To my way of thinking, the sheer vulgarity of all this makes a steaming dog turd in the middle of an urban heat wave look like a hunk of delicious pie.
As for me, I have tried both yoga and meditation, even Buddhism, and they just didn't click. For yoga, just getting into the right positions was like a really fat man trying to imitate an octopus in a porn film. And when I tried – sincerely tried – the Buddhist thing, I sat in the temple (also assuming a ‘position') and attempted with all my heart to ‘find the mood'. But my ass kept itching. I guess my will was weak, because after holding out as long as I could, I broke ranks and scratched the offending cheek like a junkyard hound ridding himself of a particularly obdurate flea.
I take it that the idea of Meditation (and I used to write scripts for online meditation classes) is to ‘empty' your mind, and even as I say that (“empty your mind”), I don't really know what it means. It's like telling someone ,”For the next 30 seconds DON'T think about Elephants.” Try it yourself. You'll see more elephants in that half minute span than in the last 10 years. The closest I ever came to emptying my mind was when I used to do 10 boxing rounds (3 min on, 1 min rest, then repeat) on the heavy bag in my garage in Florida, almost always in excruciatingly hot weather. The fierce heat and the exertion, plus my refusal to stop meant that by round six or seven I was going on sheer will and my mind was empty of all else, including hydration. (Or was that my body?) Actually, in spite of the exhaustion it felt pretty nice – jelly legs and all.
But I don't know what it's like to meditate anymore than I know what it feels like to really believe in God. I have tried the church a few times, but felt like an imposter. I even got baptized again in the Baptist church in St. Augustine, Fl, dumping myself into a makeshift tub (there was no river nearby and the pious were not up for going to the beach) in front of the whole congregation. Afterwards, far from feeling spiritually ‘healed' or ‘born again', I felt like a proper cunt (in the British sense of the word – not feminism). Couldn't get dressed fast enough.
I cannot unjumble my mind. Nor keep it from thinking inappropriate thoughts. If they ever put me in front of a firing squad, there's no telling what I might think of just before they blow me away. How good a bowl of pork and beans would taste? The lyrics to a song by Elvis Presley? Will I feel the bullets making an armageddon of my heart? Or will I still be waiting for them to fire after I am already dead?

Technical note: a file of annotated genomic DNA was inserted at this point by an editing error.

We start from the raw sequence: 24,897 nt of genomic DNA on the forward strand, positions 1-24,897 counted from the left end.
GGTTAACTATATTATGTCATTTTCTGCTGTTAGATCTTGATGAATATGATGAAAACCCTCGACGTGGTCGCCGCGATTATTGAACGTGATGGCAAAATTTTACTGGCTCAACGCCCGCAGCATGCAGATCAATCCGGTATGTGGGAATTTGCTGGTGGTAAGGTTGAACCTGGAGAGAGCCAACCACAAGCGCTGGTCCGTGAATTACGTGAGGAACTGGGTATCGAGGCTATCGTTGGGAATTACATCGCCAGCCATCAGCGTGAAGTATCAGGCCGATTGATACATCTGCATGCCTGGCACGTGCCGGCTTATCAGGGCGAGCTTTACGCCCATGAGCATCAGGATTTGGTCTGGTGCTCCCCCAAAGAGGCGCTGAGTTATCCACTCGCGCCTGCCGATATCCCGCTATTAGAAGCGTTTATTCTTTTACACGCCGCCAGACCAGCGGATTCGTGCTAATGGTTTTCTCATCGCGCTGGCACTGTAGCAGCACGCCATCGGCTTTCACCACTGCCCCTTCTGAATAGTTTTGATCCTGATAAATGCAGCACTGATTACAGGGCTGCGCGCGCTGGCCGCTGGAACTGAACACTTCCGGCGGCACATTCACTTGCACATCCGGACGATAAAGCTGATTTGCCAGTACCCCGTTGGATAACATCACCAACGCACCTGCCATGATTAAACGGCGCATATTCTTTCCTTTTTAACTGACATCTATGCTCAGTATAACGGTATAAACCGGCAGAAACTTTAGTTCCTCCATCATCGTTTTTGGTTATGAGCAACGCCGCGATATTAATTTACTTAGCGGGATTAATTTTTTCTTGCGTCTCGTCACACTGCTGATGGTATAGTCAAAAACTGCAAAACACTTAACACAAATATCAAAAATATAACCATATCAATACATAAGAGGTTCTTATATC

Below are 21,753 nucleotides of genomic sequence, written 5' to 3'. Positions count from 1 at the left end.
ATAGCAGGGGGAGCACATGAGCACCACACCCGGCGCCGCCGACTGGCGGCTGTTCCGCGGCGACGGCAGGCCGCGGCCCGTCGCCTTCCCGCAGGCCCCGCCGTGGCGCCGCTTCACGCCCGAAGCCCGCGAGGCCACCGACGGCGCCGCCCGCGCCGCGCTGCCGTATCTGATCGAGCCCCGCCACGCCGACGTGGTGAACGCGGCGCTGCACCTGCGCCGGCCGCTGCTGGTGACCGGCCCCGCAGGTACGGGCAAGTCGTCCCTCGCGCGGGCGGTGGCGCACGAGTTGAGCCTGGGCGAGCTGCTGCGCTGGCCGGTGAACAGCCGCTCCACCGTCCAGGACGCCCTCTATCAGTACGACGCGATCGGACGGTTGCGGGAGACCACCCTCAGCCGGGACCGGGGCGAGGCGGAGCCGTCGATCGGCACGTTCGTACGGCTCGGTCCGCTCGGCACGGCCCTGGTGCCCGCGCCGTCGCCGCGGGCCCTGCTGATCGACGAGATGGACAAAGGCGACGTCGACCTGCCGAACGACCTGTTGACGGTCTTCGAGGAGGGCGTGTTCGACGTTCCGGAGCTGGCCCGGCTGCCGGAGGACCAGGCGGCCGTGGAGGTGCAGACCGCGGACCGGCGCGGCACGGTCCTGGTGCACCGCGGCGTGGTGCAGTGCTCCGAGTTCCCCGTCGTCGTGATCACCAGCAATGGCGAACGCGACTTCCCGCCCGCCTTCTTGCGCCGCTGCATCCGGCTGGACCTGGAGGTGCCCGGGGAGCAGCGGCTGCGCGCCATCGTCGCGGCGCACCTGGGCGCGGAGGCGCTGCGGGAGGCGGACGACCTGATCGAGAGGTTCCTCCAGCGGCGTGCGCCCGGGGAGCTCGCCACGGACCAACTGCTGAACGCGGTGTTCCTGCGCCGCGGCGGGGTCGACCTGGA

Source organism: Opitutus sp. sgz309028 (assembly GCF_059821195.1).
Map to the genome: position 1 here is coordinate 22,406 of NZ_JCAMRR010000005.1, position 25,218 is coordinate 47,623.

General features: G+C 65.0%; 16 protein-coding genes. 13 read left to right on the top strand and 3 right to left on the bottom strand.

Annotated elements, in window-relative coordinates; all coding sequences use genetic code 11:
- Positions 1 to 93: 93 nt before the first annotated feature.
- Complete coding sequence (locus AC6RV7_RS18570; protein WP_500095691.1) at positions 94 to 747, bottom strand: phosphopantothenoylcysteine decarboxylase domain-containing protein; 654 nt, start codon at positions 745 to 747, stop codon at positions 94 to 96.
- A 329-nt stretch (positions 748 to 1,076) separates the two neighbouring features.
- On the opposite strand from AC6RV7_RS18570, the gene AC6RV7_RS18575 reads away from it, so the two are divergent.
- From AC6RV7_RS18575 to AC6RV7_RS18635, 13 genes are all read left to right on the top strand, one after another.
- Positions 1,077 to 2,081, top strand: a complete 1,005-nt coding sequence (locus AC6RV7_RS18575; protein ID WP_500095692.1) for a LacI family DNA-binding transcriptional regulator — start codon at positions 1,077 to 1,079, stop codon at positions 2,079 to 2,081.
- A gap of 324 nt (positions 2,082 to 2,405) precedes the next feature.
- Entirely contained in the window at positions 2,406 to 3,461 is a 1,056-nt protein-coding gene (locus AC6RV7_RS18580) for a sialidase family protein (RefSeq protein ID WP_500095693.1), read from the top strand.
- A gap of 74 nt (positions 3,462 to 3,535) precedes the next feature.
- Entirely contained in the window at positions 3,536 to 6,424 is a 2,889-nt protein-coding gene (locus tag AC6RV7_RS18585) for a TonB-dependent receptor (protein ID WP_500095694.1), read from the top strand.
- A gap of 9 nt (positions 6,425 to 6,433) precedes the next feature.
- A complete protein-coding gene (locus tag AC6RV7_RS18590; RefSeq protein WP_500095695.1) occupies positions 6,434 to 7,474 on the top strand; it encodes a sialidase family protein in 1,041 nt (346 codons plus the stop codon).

Which brings me back to the lines of poetry at the beginning. For, just as I think I can smell lies (an ongoing stench), I also believe I can smell Truth. And I don't mean the ‘truth' about being honest as to where I was last night: the 12-step meeting or the whorehouse. I mean Truth in the sense of insight, epiphany, catharsis. But then again, I remind myself, we now live in a ‘postmodern' (why is everything ‘post'?) world of truths, not one Truth. Therefore, I am fully aware that what may approach the level of ‘sacred' to me, might well be another person's idea of rancid spam. It gets lonely sometimes, I confess, being in a world of such testy ambivalence and conflicting claims. But maybe better than a world of iron and shackles.
“I fed the pigeons today.”
“Because they were hungry.”
“But were they really hungry or did you just imagine them hungry?”
“They looked and acted hungry.”
“They accepted – or rather – wolfed down the breadcrumbs.”
“That is superficial. Maybe subliminal, YOU were hungry and giving food to the pigeons was a physical manifestation of your own unfulfilled longing for communistic altruism.”
“So, what you are saying is that the pigeons weren't hungry?”
“That could be the unpleasant truth.”
“So the pigeons were insincere. “
“Well, mate, draw your own conclusions. Personally, yes, I think they flipped you off. They understood that you were looking for love. Yes, yes it's true. Even among the pigeons you were looking for love. If not the group, then maybe that one special pigeon that would come to you as if meant for no other. Am I right or wrong?”
“You are right.”
“But pigeons are pigeons, don't you see? They will feed from your hand, but their loveliness may be without love at all. Are you prepared for it?”
“Yes, as long as they refuse to eat from my hand. If they feed from my hand they should love me just a little. I do not ask for much.”
“And so you will grow bitter”